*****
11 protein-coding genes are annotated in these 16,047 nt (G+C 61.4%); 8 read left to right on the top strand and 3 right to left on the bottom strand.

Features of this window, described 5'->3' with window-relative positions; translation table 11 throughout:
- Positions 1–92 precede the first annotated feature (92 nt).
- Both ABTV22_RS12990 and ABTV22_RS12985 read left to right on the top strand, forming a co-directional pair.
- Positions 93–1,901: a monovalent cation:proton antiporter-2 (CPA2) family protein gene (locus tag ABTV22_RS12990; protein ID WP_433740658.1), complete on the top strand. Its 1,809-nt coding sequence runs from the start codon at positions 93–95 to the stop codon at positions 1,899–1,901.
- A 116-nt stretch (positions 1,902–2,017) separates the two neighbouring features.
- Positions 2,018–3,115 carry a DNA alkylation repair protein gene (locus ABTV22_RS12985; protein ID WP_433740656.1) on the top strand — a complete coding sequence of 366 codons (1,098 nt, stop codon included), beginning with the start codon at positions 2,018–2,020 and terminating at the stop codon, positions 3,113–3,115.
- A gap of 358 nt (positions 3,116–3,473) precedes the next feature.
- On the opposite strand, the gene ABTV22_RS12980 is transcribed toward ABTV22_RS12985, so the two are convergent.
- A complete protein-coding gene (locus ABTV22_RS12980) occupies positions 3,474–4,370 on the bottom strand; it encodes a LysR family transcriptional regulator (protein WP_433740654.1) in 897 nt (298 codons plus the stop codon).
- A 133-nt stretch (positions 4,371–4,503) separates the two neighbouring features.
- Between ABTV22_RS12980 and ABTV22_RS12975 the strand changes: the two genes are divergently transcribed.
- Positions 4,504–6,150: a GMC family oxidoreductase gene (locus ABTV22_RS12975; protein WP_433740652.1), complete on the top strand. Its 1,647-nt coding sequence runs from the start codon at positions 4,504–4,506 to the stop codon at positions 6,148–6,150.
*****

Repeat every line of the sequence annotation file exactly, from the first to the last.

11 protein-coding genes are annotated in these 16,047 nt (G+C 61.4%); 8 read left to right on the top strand and 3 right to left on the bottom strand.

Features of this window, described 5'->3' with window-relative positions; translation table 11 throughout:
- Positions 1–92 precede the first annotated feature (92 nt).
- Both ABTV22_RS12990 and ABTV22_RS12985 read left to right on the top strand, forming a co-directional pair.
- Positions 93–1,901: a monovalent cation:proton antiporter-2 (CPA2) family protein gene (locus tag ABTV22_RS12990; protein ID WP_433740658.1), complete on the top strand. Its 1,809-nt coding sequence runs from the start codon at positions 93–95 to the stop codon at positions 1,899–1,901.
- A 116-nt stretch (positions 1,902–2,017) separates the two neighbouring features.
- Positions 2,018–3,115 carry a DNA alkylation repair protein gene (locus ABTV22_RS12985; protein ID WP_433740656.1) on the top strand — a complete coding sequence of 366 codons (1,098 nt, stop codon included), beginning with the start codon at positions 2,018–2,020 and terminating at the stop codon, positions 3,113–3,115.
- A gap of 358 nt (positions 3,116–3,473) precedes the next feature.
- On the opposite strand, the gene ABTV22_RS12980 is transcribed toward ABTV22_RS12985, so the two are convergent.
- A complete protein-coding gene (locus ABTV22_RS12980) occupies positions 3,474–4,370 on the bottom strand; it encodes a LysR family transcriptional regulator (protein WP_433740654.1) in 897 nt (298 codons plus the stop codon).
- A 133-nt stretch (positions 4,371–4,503) separates the two neighbouring features.
- Between ABTV22_RS12980 and ABTV22_RS12975 the strand changes: the two genes are divergently transcribed.
- Positions 4,504–6,150: a GMC family oxidoreductase gene (locus ABTV22_RS12975; protein WP_433740652.1), complete on the top strand. Its 1,647-nt coding sequence runs from the start codon at positions 4,504–4,506 to the stop codon at positions 6,148–6,150.